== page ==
There’s a growing consensus from economic experts that the hoped-for “V Shaped recovery” – a sharp bounceback to economic growth once the health crisis has receded – is unlikely to occur. Economists now think a so-called “swoosh shaped” recovery, named after the Nike logo, is the more likely trajectory, with data from industries including airlines and consumer goods suggesting it will be several quarters, if not years, until economic activity normalises.
BP CEO Bernard Looney told the Financial Times on Monday that the prospect of “peak oil” – the point at which global consumption and production reaches its apex – may have been accelerated by the coronavirus crisis.
But Andy Haldane, the Bank of England’s Chief Economist, has identified a rare positive economic indicator: Spotify downloads of REM’s “It’s The End of The World As We Know It” peaked two weeks after lockdown was imposed in the UK.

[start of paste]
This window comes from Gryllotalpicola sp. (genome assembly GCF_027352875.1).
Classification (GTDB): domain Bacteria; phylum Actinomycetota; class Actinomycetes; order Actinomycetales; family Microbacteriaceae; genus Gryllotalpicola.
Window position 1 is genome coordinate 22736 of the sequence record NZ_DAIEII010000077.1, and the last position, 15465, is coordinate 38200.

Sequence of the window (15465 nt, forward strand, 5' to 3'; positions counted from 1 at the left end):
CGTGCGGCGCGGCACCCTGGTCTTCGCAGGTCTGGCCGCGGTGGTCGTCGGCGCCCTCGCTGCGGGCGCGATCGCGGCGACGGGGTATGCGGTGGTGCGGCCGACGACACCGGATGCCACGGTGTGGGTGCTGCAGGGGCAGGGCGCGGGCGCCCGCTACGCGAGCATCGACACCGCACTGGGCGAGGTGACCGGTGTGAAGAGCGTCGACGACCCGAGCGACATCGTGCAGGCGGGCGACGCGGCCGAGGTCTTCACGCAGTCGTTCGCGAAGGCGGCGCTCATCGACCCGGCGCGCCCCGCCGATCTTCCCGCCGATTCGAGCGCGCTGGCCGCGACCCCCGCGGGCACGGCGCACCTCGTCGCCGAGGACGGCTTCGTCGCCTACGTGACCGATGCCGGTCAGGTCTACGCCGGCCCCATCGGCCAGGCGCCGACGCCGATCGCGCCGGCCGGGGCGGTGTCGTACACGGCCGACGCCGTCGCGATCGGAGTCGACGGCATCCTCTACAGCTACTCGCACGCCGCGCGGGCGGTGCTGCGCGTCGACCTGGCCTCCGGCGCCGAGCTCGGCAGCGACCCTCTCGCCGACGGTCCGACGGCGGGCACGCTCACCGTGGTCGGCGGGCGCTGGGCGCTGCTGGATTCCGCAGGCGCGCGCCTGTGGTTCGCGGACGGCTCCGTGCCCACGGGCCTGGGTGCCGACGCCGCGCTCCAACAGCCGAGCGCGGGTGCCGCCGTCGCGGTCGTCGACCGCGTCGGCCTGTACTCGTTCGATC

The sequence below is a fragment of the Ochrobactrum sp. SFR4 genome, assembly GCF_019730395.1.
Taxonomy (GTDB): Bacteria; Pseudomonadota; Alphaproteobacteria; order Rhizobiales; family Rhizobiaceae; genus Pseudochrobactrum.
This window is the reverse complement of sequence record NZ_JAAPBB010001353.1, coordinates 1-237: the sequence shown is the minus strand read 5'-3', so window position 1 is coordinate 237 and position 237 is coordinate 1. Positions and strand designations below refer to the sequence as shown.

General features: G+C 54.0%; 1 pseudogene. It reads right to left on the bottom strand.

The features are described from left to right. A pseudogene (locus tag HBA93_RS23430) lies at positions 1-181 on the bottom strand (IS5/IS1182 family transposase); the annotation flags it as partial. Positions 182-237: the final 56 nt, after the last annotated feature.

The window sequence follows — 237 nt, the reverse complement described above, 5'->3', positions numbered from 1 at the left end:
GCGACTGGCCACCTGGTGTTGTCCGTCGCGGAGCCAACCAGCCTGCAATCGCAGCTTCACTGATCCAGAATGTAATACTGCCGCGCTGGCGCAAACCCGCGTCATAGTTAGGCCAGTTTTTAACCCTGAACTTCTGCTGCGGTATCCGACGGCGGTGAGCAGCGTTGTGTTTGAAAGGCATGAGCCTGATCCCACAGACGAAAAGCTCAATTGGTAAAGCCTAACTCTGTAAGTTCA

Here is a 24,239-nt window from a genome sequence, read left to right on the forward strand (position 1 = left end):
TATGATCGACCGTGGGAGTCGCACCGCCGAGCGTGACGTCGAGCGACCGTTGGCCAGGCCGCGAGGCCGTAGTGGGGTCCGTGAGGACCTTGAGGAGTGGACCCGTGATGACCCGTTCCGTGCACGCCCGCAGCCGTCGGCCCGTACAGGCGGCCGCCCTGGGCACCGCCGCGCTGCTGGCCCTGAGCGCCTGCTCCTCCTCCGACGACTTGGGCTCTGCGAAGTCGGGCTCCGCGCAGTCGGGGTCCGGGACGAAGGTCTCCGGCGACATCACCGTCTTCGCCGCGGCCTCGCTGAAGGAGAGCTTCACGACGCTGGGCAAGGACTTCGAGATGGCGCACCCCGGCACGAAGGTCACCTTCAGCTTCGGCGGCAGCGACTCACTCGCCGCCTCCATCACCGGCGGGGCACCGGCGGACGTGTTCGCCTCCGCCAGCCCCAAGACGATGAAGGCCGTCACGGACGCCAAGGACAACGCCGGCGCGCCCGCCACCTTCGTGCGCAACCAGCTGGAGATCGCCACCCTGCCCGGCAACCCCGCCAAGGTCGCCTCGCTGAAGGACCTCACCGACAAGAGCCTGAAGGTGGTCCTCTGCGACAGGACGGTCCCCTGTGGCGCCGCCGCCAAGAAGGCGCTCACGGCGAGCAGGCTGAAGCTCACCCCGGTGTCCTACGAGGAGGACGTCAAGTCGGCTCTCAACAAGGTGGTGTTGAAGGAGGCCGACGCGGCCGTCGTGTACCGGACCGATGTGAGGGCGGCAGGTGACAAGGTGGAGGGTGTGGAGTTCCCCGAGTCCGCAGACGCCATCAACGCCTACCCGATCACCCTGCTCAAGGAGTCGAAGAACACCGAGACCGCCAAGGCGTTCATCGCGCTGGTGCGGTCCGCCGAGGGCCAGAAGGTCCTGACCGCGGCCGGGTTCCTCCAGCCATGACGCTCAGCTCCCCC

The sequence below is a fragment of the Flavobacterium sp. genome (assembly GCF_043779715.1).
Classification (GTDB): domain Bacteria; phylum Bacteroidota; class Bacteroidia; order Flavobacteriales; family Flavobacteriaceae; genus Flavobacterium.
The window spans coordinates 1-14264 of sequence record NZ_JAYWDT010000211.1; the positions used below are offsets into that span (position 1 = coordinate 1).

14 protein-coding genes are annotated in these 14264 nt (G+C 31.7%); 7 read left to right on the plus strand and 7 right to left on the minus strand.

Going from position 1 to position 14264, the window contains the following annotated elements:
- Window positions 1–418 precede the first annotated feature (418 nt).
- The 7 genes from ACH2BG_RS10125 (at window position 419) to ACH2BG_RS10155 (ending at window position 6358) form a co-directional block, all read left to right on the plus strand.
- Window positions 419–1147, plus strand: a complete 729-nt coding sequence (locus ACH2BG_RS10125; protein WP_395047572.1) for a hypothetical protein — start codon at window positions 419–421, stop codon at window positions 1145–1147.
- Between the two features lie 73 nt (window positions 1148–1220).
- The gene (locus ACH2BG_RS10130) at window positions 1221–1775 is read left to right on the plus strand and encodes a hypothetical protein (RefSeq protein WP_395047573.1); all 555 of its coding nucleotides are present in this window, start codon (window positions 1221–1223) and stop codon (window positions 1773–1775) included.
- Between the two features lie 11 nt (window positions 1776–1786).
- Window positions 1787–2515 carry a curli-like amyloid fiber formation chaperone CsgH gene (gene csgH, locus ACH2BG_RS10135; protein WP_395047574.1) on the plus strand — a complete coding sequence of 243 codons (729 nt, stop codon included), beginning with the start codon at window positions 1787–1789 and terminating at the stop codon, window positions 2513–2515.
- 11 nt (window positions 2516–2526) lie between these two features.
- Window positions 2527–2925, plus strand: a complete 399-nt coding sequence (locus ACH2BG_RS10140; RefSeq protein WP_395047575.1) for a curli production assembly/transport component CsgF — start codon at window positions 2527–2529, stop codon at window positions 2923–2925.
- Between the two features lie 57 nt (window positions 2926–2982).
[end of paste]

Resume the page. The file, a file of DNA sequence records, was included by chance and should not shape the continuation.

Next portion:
Meanwhile, Asian equity markets were weaker, possibly caused by the return of cases in Seoul and in Wuhan, China which has seen six new cases, the first since early April.
WHAT ARE COMPANIES SAYING?
Consumer and Retail
In its Q1 trading update released today, the supermarket chain announced that coronavirus has “created unprecedented challenges and changed both our near-term priorities and how we operate”, as it shared that like-for-like sales (excluding fuel) were up 5.7% for the first quarter. Chief Executive David Potts said: “We are facing into the unprecedented current challenges and are playing our full part to help feed the nation: working with determination, creativity and pace to serve customers as well as we possibly can”.
The Body Shop